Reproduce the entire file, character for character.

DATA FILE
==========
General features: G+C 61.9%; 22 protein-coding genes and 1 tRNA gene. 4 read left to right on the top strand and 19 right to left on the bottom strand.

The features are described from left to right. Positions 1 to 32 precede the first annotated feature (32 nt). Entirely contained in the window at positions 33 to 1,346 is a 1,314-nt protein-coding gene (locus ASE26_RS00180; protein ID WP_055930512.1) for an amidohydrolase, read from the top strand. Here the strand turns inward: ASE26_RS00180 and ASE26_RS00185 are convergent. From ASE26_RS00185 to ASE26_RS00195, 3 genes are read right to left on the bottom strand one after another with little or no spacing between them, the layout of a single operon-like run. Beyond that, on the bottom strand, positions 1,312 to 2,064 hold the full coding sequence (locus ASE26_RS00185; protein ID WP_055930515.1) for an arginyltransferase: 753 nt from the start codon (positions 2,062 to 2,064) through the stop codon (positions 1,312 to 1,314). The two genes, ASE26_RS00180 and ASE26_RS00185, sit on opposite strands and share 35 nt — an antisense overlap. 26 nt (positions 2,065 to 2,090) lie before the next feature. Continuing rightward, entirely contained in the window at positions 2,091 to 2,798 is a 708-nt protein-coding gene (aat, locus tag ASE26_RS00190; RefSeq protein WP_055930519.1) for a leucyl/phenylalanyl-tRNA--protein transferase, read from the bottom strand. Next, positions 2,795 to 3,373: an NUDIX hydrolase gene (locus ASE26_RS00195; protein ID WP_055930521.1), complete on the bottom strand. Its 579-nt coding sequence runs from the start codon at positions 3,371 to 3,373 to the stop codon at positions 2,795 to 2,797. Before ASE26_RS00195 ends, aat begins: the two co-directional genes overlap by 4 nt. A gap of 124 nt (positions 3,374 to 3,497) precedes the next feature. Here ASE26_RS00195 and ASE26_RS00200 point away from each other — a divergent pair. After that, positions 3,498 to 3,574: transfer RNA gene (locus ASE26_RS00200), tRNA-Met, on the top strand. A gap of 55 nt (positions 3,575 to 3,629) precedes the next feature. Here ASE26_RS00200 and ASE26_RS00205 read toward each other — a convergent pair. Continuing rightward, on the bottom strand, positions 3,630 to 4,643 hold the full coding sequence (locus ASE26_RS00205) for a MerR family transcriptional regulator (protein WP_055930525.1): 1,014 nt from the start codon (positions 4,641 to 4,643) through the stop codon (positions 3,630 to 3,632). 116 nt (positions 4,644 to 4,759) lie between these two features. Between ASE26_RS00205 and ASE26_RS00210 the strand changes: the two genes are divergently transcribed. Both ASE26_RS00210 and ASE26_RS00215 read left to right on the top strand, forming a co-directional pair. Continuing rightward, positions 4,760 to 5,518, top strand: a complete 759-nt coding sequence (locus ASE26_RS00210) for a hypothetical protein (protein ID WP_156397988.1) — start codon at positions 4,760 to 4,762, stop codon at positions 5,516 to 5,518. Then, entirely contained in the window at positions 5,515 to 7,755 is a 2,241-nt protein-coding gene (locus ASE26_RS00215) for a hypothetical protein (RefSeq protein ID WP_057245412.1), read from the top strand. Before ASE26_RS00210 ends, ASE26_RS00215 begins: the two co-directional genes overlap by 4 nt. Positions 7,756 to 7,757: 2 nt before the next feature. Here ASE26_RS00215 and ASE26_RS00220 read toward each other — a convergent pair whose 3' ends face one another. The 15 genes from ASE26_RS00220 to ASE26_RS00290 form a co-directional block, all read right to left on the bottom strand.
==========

General features: G+C 61.9%; 22 protein-coding genes and 1 tRNA gene. 4 read left to right on the top strand and 19 right to left on the bottom strand.

The features are described from left to right. Positions 1 to 32 precede the first annotated feature (32 nt). Entirely contained in the window at positions 33 to 1,346 is a 1,314-nt protein-coding gene (locus ASE26_RS00180; protein ID WP_055930512.1) for an amidohydrolase, read from the top strand. Here the strand turns inward: ASE26_RS00180 and ASE26_RS00185 are convergent. From ASE26_RS00185 to ASE26_RS00195, 3 genes are read right to left on the bottom strand one after another with little or no spacing between them, the layout of a single operon-like run. Beyond that, on the bottom strand, positions 1,312 to 2,064 hold the full coding sequence (locus ASE26_RS00185; protein ID WP_055930515.1) for an arginyltransferase: 753 nt from the start codon (positions 2,062 to 2,064) through the stop codon (positions 1,312 to 1,314). The two genes, ASE26_RS00180 and ASE26_RS00185, sit on opposite strands and share 35 nt — an antisense overlap. 26 nt (positions 2,065 to 2,090) lie before the next feature. Continuing rightward, entirely contained in the window at positions 2,091 to 2,798 is a 708-nt protein-coding gene (aat, locus tag ASE26_RS00190; RefSeq protein WP_055930519.1) for a leucyl/phenylalanyl-tRNA--protein transferase, read from the bottom strand. Next, positions 2,795 to 3,373: an NUDIX hydrolase gene (locus ASE26_RS00195; protein ID WP_055930521.1), complete on the bottom strand. Its 579-nt coding sequence runs from the start codon at positions 3,371 to 3,373 to the stop codon at positions 2,795 to 2,797. Before ASE26_RS00195 ends, aat begins: the two co-directional genes overlap by 4 nt. A gap of 124 nt (positions 3,374 to 3,497) precedes the next feature. Here ASE26_RS00195 and ASE26_RS00200 point away from each other — a divergent pair. After that, positions 3,498 to 3,574: transfer RNA gene (locus ASE26_RS00200), tRNA-Met, on the top strand. A gap of 55 nt (positions 3,575 to 3,629) precedes the next feature. Here ASE26_RS00200 and ASE26_RS00205 read toward each other — a convergent pair. Continuing rightward, on the bottom strand, positions 3,630 to 4,643 hold the full coding sequence (locus ASE26_RS00205) for a MerR family transcriptional regulator (protein WP_055930525.1): 1,014 nt from the start codon (positions 4,641 to 4,643) through the stop codon (positions 3,630 to 3,632). 116 nt (positions 4,644 to 4,759) lie between these two features. Between ASE26_RS00205 and ASE26_RS00210 the strand changes: the two genes are divergently transcribed. Both ASE26_RS00210 and ASE26_RS00215 read left to right on the top strand, forming a co-directional pair. Continuing rightward, positions 4,760 to 5,518, top strand: a complete 759-nt coding sequence (locus ASE26_RS00210) for a hypothetical protein (protein ID WP_156397988.1) — start codon at positions 4,760 to 4,762, stop codon at positions 5,516 to 5,518. Then, entirely contained in the window at positions 5,515 to 7,755 is a 2,241-nt protein-coding gene (locus ASE26_RS00215) for a hypothetical protein (RefSeq protein ID WP_057245412.1), read from the top strand. Before ASE26_RS00210 ends, ASE26_RS00215 begins: the two co-directional genes overlap by 4 nt. Positions 7,756 to 7,757: 2 nt before the next feature. Here ASE26_RS00215 and ASE26_RS00220 read toward each other — a convergent pair whose 3' ends face one another. The 15 genes from ASE26_RS00220 to ASE26_RS00290 form a co-directional block, all read right to left on the bottom strand.